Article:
The United States is home to 21,000 large-scale livestock farms or Concentrated Animal Feeding Operations. According to an appeals court opinion handed down Thursday, Sept. 16, 2021, the U.S. Ninth Circuit Court of Appeals in San Francisco once again ruled for the environmentalists against these farms.
The case is no. 20-71554 and was brought by Food and Water Watch against EPA. (No agriculture group was involved!!!!) The opinion has to do with a general NPDES permit granted by EPA to Idaho. Reuters, in its story about the victory for the environmentalists, succinctly stated the issue: Idaho’s “…National Pollutant Discharge Elimination System Permit (NPDES) lacks sufficient safeguards to ensure that pollutants from CAFOs, typical manure from the thousands of animals raised in the facilities or litter, would not end up in nearby waterways.”
The opinion was written by Judge William Fletcher. Two other Court of Appeals judges joined him. Judge Fletcher is a Bill Clinton appointee. Judge Fletcher has no agricultural background and in 2020, according to some reports, he was concerned that the U.S. Forest Service was cutting trees for monetary gain. He has ruled that Arizona’s policy of not counting ballots filed in the wrong precinct is unconstitutional. Judge Fletcher has his law degree from Yale and went to Oxford with Bill Clinton.
Why is this different?
Apparently, no one brought to the court’s attention that the Natural Resources Conservation Service of the USDA has a conservation practice standard entitled “359-CPS-1”. NRCS does not claim its standard is a requirement, but virtually all construction of lagoons involving federal money must meet 359 standards. This is the USDA’s standard regarding the structural design of a lagoon, and it looks particularly at leakage. If there is leakage from a lagoon in sandy soil, there must be a liner.
The court claims there can be no discharges from CAFOs and that is correct. The Idaho permit does not require Idaho CAFOs to sufficiently monitor underground discharges and that Idaho permit “…in no way assure[s] the production areas comply with the Permit’s zero-discharge requirement.”
Even though the Idaho NPDES permit prohibited discharges from application areas during dry weather, there is no requirement for monitoring to assure there is no discharge.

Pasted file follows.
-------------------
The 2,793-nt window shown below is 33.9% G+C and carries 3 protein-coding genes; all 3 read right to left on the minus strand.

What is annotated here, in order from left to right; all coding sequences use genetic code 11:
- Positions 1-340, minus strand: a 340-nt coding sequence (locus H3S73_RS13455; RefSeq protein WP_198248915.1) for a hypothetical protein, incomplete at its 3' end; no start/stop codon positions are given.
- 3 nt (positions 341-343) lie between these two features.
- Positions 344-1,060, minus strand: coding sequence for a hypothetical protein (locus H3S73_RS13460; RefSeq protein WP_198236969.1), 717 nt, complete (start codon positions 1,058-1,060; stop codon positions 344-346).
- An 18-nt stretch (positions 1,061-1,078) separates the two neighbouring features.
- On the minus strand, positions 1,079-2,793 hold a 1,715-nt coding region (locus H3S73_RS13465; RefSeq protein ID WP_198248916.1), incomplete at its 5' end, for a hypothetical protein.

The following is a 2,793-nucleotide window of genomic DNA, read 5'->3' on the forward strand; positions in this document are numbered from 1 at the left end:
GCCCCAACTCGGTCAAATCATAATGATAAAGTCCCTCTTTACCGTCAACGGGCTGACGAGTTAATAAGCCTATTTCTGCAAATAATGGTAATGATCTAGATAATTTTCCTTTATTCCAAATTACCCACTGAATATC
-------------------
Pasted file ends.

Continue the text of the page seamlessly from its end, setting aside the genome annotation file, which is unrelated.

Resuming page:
In the 25-page opinion, the court describes the objectives of the Clean Water Act and equates CAFOs to point source dischargers. The court also discusses the fact that animal manure and waste is terrible and can reach groundwater in a variety of ways such as leaks from lagoons and surface runoff because of land application.
The court is concerned that Idaho has a growing number of CAFOs and believes the water quality of Idaho is decreasing because CAFOs are causing a number of “impaired waters.”
It is clear from reading the opinion that the court was presented evidence that several Idaho waterways were contaminated solely by runoff by CAFOs. In conclusion, the Court of Appeals in the Ninth Circuit ruled that since the NPDES permits for Idaho prevents discharges of pollutants, the only way to assure that pollutants do not reach the waterways is to have monitoring installed for all “underground” leaks. This of course will be expensive and does not consider all the precautions from the NRCS and the U.S. Department of Agriculture.
The bottom line is the Ninth circuit rejected Idaho’s permit because it lacked sufficient monitoring provisions. Until there is sufficient monitoring, which must be determined, then there can be no assurance there is no discharge of any type from the CAFO.
The decision relies heavily upon and quotes the Cow Palace case from a district court in Washington State jurisdiction. As far as the Ninth Circuit is concerned, the CWA requires all NPDES permittees to monitor “any possible” discharge from above ground or below ground.
This article was originally posted in FarmFutures a division of FarmProgress.com. The views and opinions shared in the content and by the author are not necessarily the views and opinions shared by OFW Law. You can view the original posting of this article on the Commentary Section of FarmFutures or by clicking here.